Global Concern: 52% of US and 63% of UK Express Discomfort with AI-Generated News

Today the world is worried about the impact of AI on news and misinformation. A new report from the Reuters Institute for the Study of Journalism shows the problems news organizations are facing as they try to reach their audiences.

The report, based on surveys of nearly 100,000 people across 47 countries, shows newsrooms are struggling to make money and keep people interested, especially with new tech like AI. Google and OpenAI are building tools that can summarize news and pull readers away from traditional news sites.

Many are wary of AI producing news, especially when it comes to sensitive topics like politics. In the US, 52 percent respondents said they would be uncomfortable with mostly AI generated news, in the UK it’s even higher (63 percent). However, even with all that fuss about AI, people are more okay with AI helping journalists do their job better.

Nic Newman who led the research was surprised how many are worried about AI affecting the reliability and trust of news. Concerns about fake news have also gone up recently, especially in places like South Africa and the US where elections are coming up soon.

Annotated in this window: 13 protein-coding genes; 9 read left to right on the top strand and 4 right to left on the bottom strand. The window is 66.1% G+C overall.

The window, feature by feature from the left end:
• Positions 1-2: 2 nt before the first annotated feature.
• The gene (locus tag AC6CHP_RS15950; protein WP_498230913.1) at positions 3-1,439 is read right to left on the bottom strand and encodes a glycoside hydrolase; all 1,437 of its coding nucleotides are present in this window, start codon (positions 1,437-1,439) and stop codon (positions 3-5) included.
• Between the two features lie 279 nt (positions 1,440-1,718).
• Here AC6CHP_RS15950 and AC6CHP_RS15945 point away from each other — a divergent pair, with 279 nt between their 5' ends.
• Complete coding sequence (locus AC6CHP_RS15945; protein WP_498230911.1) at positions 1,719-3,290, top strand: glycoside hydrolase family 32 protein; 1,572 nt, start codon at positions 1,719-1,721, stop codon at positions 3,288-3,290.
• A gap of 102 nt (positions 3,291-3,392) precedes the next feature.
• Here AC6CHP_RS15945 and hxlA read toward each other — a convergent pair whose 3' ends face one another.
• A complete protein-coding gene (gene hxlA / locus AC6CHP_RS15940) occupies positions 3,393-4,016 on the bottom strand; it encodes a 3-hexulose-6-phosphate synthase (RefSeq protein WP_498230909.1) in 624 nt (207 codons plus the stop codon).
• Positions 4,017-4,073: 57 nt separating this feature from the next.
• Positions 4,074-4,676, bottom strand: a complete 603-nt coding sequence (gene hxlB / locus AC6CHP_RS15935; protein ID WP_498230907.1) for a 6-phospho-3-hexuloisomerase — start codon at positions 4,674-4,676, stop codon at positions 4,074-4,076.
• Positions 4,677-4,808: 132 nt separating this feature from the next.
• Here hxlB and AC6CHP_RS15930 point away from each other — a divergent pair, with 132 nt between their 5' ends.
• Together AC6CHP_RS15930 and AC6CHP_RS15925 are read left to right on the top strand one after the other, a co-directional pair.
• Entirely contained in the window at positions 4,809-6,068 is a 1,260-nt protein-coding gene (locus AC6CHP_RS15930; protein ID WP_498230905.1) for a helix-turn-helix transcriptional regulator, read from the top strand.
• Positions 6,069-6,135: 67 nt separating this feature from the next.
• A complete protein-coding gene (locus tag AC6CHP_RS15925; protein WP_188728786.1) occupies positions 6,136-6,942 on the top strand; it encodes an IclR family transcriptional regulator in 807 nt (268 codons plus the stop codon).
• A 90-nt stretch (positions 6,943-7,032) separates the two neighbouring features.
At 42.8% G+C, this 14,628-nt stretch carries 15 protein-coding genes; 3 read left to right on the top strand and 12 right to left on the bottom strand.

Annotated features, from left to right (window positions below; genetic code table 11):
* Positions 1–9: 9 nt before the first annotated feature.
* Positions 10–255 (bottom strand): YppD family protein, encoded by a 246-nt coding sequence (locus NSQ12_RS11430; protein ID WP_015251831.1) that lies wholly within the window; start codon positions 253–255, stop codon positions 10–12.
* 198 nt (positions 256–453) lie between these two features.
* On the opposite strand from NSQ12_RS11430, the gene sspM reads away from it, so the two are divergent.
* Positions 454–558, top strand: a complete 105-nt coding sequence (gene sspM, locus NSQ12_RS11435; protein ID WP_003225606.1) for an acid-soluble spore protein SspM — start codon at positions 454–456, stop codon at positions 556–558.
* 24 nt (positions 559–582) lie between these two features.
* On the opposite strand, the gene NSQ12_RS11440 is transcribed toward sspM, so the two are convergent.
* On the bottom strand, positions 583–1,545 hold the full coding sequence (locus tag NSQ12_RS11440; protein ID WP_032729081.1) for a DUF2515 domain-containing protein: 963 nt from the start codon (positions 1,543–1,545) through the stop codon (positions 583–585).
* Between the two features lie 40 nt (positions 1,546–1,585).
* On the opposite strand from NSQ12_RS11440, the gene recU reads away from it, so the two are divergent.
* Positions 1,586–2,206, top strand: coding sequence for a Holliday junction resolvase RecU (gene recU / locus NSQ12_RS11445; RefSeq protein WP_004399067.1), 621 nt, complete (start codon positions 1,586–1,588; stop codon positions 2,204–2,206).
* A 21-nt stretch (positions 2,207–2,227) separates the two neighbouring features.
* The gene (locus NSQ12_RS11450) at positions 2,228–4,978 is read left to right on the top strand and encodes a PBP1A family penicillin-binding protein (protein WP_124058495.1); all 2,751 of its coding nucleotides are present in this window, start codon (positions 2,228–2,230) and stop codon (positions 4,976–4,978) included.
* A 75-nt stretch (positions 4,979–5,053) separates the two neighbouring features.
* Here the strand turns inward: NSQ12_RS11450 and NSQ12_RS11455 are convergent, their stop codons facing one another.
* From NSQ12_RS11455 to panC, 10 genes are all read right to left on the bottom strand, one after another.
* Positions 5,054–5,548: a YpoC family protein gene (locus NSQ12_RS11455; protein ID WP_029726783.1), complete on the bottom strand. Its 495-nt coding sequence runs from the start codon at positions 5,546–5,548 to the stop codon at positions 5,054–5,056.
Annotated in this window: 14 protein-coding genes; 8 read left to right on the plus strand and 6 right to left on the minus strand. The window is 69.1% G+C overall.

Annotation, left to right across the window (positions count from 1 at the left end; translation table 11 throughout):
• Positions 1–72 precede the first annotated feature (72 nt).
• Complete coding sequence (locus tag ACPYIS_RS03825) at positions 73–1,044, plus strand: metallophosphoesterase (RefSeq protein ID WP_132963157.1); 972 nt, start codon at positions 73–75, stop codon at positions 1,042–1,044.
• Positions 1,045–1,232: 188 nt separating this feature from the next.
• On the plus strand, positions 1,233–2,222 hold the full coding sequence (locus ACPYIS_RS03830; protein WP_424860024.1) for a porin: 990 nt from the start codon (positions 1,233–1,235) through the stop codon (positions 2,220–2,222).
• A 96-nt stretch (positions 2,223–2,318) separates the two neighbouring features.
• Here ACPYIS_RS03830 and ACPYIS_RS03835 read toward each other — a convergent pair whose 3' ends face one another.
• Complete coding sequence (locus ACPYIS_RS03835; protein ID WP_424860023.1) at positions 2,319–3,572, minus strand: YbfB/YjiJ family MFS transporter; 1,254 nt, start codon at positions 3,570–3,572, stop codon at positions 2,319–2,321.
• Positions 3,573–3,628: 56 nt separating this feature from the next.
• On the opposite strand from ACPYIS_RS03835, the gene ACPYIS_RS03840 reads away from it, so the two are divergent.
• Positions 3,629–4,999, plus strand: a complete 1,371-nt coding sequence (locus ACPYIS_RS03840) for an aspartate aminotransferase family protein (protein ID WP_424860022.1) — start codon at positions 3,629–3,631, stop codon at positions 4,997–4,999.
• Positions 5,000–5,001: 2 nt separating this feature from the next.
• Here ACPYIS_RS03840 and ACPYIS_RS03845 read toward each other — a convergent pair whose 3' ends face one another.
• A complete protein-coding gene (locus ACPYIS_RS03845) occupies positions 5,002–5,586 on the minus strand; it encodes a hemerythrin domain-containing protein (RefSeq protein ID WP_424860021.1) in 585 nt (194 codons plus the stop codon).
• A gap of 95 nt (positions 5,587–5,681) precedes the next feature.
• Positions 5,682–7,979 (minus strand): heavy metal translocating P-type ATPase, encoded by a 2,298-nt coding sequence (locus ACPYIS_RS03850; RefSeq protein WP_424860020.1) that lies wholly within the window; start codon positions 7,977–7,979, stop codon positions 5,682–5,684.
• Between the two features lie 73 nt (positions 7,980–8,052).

Another big issue is that not many people want to pay for news online. Despite a small uptick during the pandemic, only 17% of people in 20 countries pay for news online and that number hasn’t changed in three years.

Social media influencers, especially on platforms like TikTok, are now playing a big role in how people get their news. Around 57% of TikTok users who follow news there pay attention to individual personalities rather than traditional news sources. Newsrooms have to figure out how to connect directly with their audience and use these platforms well, especially to reach younger people.

For example Vitus “V” Spehar, a TikTok creator with millions of followers, is popular for delivering news while lying under a desk. This is a far cry from how news is presented on TV. The report also found that popular news figures in the US like Tucker Carlson and Joe Rogan are more known for their opinions on politics than for actual reporting.

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